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This pictograph shows a man or a god or priest, with realistically drawn bull moose pursued by a hunting dog with a dramatically long tail and short legs. They are running on "land" or over the horizon, with "flying" canoes above.

This is a Hegman Lake pictograph in the Boundary Waters Canoe Area Wilderness in Minnesota. The images are believed to represent constellations, the dog constellation of the Ojibwe and other native peoples having been the same as the modern Canis Major constellation.

The area of Hegman Lake was prime moose-hunting. A French Jesuit priest, Nicholas Perrot, described Ottawa Indian moose hunts in 1665, stating explicitely that dogs drove the prey into snares where hunters killed them with arrows. In cosmic terms, however, there is a myth associated with these pictographs, regarding a mortal's spirit-quest into the constellations in search of a beautiful dream-maiden.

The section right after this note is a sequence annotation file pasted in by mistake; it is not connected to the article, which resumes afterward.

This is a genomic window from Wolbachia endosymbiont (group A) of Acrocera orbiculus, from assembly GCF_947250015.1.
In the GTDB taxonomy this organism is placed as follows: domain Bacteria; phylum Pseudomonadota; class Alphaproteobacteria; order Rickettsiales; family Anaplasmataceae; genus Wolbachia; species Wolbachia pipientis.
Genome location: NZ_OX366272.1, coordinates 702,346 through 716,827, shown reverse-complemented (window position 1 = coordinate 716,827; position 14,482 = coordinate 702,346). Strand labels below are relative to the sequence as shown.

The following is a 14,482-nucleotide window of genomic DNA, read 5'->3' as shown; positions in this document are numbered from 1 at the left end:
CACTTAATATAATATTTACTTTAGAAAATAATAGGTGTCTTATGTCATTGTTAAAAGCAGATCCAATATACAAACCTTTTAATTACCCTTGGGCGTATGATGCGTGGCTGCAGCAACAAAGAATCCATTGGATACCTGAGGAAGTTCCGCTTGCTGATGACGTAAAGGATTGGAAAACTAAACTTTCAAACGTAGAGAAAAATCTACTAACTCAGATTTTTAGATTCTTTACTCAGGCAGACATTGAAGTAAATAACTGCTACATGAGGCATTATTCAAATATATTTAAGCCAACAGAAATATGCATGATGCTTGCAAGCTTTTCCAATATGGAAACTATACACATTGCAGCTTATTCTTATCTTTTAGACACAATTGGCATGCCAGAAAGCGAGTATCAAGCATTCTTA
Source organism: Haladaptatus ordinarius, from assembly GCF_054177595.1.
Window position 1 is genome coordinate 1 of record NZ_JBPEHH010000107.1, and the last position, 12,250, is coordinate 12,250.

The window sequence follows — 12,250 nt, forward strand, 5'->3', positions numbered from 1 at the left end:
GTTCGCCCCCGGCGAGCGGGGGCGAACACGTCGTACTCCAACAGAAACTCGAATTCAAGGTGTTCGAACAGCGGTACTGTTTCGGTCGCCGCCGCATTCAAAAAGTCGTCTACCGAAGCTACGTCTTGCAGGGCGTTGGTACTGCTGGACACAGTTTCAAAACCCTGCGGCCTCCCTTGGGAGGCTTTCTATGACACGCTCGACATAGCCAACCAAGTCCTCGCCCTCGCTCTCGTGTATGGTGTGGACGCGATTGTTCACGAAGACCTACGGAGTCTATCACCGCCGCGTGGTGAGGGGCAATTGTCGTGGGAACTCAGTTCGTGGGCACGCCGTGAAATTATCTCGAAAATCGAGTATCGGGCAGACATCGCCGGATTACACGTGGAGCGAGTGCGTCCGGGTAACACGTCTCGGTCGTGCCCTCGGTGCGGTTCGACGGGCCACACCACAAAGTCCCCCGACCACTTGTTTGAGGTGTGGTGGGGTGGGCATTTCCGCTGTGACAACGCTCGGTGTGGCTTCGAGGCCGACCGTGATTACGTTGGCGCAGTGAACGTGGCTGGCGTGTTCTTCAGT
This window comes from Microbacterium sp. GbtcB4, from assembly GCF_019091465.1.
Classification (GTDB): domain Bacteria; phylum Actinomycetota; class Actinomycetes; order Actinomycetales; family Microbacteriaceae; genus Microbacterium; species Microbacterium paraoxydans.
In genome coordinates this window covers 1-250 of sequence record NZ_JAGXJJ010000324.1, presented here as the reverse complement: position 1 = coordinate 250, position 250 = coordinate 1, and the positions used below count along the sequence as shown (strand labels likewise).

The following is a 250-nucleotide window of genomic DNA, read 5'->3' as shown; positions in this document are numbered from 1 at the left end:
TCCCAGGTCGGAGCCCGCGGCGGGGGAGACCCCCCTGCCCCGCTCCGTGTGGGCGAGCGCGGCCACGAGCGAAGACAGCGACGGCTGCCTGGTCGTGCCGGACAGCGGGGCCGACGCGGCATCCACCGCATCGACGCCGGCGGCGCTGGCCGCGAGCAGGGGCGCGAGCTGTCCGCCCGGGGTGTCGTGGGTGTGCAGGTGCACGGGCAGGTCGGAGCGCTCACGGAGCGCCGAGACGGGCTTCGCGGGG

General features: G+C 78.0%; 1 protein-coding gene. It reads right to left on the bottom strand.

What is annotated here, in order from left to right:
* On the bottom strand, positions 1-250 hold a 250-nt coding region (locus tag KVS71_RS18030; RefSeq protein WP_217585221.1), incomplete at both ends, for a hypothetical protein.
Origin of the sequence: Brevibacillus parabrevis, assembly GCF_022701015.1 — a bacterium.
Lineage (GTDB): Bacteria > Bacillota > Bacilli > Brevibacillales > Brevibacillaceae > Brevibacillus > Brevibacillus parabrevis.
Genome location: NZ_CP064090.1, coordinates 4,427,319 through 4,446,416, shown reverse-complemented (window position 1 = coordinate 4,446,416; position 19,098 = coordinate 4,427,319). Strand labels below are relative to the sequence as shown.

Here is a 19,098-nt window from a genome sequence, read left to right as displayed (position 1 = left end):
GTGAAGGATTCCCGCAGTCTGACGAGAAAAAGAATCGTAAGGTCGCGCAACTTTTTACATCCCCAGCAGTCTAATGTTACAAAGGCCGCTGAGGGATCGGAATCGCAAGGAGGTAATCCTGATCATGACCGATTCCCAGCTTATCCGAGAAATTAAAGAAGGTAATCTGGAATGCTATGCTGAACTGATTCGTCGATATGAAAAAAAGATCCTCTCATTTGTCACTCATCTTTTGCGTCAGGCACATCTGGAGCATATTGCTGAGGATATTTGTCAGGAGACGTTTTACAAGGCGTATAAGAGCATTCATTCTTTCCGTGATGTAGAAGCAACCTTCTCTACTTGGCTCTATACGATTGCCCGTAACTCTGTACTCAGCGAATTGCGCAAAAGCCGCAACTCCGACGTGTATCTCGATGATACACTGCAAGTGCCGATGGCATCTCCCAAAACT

In another myth told by the Dakota, just as humans had their dogs on the hunt, the northern god of winter (a man with antlers) had his wolves to assist him in battle. Dogs were also Native American symbols of fidelity and frequently shown in pairs, or even dancing pairs.

Dogs were also given as offerings to an afterlife divinity to ward off illness or drowning of the living. As the constellations descended below the world by day, myths enacted in the stars were always simultaneously cthonic myths, and dogs integral to the workings of the pinwheel-sky.

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